A lot of us tend to concentrate on grind size, ratio, quality of beans and technique when we brew our coffee. All of these variables are very important to ensure that you get the best cup possible. I think we tend to forget one aspect that could possibly be the most important: water temperature. The temperature of your water can ultimately change your brew.
We all know that good quality water is the main ingredient that makes our coffee taste like liquid gold. Water temperature plays a big part in brewing because if you are running your water too hot we run the risk of over extracting leaving your coffee tasting bitter. On the flip side, running your water too cold runs the risk of under extracting which makes your coffee taste sour and weak. Both of these make for an undesirable and unbalanced cup.
Through educational research the recommended temperature for manual brewing is between 90.5°C - 96°C (195°F - 205°F). This range sometimes gets confusing because people think it's the temperature of the water itself. It's actual the temperature of the water once it hits the coffee (slurry). The reason why we brew in between these temperatures is because it's where the water soluble flavour compounds easily dissolve. Brewing within this range will give you the best results. The boiling point for water is 100°C (212°F) so this gives home brewers an understanding of where we need to be. I normally let my kettle rest for a minute or so before I pour it into my pre-heated Monarch Kettle.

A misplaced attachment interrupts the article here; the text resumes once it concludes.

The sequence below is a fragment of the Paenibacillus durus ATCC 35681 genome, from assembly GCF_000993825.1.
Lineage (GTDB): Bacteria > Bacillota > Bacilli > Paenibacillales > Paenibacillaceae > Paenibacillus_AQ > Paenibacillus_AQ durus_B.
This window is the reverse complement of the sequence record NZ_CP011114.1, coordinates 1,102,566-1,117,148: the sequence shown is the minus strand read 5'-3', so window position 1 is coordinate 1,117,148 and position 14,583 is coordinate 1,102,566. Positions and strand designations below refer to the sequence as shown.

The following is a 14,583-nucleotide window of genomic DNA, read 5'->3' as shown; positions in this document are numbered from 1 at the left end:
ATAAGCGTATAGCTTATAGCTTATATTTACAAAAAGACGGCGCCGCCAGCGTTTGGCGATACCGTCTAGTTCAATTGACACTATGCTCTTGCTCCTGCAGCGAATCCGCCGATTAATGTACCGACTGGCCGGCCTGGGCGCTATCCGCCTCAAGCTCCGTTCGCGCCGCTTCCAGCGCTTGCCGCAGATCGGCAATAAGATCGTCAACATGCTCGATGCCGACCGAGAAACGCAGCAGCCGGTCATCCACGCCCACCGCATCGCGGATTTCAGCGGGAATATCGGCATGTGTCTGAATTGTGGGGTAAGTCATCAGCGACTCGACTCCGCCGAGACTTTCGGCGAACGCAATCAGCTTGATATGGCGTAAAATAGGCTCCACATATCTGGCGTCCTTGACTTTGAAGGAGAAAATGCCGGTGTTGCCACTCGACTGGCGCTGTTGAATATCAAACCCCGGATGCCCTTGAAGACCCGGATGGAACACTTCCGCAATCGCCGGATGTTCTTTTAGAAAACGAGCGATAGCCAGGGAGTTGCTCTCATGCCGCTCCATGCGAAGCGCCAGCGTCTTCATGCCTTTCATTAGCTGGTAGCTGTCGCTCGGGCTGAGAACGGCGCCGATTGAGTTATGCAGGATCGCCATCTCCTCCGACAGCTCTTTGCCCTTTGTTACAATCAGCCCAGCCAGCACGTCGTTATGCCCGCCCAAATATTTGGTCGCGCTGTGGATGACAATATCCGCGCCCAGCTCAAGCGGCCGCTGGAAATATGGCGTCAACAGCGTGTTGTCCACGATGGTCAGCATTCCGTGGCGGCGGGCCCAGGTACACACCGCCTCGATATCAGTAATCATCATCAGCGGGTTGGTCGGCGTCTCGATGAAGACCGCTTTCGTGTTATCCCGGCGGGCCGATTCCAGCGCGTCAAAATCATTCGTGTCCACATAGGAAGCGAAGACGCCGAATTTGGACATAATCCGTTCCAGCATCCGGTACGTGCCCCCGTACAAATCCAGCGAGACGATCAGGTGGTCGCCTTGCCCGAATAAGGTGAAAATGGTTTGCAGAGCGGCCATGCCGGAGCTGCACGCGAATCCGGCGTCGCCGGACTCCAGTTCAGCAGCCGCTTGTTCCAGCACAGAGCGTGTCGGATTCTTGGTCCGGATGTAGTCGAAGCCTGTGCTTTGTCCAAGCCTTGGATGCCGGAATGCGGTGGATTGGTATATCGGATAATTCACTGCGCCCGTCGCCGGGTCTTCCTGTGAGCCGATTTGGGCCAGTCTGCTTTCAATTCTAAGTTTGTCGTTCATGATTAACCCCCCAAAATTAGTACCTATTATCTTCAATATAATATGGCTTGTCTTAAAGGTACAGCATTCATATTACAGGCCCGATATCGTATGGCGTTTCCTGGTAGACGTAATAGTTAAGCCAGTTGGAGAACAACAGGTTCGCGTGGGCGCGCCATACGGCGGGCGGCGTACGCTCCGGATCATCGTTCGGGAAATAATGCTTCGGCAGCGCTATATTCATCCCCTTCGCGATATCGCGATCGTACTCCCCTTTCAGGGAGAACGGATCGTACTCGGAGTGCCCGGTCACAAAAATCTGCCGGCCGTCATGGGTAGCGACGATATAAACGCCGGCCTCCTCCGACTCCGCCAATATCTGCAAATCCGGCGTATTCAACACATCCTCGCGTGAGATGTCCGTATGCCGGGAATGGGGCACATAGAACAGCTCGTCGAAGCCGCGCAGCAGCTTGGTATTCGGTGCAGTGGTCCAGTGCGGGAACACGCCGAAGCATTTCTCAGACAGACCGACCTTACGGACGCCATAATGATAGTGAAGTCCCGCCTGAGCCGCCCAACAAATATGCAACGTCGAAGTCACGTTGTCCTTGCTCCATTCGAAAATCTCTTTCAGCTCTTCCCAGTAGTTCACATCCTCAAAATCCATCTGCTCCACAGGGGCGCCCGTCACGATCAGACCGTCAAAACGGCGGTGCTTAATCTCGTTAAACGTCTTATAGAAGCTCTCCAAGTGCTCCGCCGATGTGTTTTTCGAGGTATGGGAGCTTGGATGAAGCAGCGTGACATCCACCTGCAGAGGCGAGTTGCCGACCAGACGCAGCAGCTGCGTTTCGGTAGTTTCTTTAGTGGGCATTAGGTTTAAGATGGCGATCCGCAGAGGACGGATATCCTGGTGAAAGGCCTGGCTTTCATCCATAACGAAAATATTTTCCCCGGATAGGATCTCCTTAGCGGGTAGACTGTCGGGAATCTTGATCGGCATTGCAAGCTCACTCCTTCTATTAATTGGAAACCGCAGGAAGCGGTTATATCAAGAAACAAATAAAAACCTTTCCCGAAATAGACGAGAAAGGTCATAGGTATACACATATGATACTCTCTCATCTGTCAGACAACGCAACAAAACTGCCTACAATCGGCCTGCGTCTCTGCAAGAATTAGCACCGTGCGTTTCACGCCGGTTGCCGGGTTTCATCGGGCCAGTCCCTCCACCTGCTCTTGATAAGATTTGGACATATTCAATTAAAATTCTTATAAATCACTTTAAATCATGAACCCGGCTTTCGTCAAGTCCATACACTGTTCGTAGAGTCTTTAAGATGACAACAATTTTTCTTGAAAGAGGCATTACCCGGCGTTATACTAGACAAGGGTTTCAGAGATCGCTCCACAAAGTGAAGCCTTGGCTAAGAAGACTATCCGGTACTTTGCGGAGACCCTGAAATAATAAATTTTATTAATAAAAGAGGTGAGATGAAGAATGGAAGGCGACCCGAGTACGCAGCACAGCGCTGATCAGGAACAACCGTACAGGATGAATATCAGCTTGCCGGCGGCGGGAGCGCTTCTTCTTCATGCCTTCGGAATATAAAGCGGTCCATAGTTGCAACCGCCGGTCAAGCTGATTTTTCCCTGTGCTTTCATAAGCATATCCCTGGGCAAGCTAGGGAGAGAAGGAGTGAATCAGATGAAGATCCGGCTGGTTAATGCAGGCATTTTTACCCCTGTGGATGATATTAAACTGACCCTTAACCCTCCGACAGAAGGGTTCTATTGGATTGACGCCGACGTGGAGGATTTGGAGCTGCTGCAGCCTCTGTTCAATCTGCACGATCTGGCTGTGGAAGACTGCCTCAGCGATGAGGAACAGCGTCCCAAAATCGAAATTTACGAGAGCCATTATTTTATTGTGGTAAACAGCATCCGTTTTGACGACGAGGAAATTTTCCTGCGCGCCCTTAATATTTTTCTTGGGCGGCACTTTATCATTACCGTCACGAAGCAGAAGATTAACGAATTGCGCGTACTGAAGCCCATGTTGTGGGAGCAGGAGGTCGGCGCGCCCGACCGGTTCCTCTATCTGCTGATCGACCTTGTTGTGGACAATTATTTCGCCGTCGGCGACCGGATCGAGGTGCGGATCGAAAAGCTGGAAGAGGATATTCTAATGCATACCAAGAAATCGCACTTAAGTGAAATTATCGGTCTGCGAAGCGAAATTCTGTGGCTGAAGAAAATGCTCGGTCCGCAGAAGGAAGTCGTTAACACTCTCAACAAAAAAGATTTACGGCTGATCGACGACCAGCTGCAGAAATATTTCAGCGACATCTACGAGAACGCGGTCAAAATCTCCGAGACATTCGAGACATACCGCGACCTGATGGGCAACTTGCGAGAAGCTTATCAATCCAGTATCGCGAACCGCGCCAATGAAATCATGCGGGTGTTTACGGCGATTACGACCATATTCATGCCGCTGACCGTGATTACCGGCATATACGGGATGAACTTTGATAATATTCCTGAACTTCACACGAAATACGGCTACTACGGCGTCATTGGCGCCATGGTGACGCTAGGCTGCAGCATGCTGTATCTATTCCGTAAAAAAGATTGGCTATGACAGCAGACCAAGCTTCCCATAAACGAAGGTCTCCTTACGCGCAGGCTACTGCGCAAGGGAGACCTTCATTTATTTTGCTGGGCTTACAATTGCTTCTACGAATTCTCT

The best way for you at home to control your water temperature is to probably buy a thermometer or spend more and buy a temperature controlled kettle. This will give you full control of your brew.
Remember that water temperature can drop dramatically when it hits something cold. It's important to pre-heat any vessels or directional kettles that you might be using. This probably sounds a little over the top but if you have spent money on great equipment and time thinking about brew methods why shouldn't you take water temperature seriously? Coffee needs water, so I think you should take it a little seriously.
Check out this awesome video from Verve Coffee. If you haven't seen it, it's well worth a look and gives you a basic understanding about water temperature.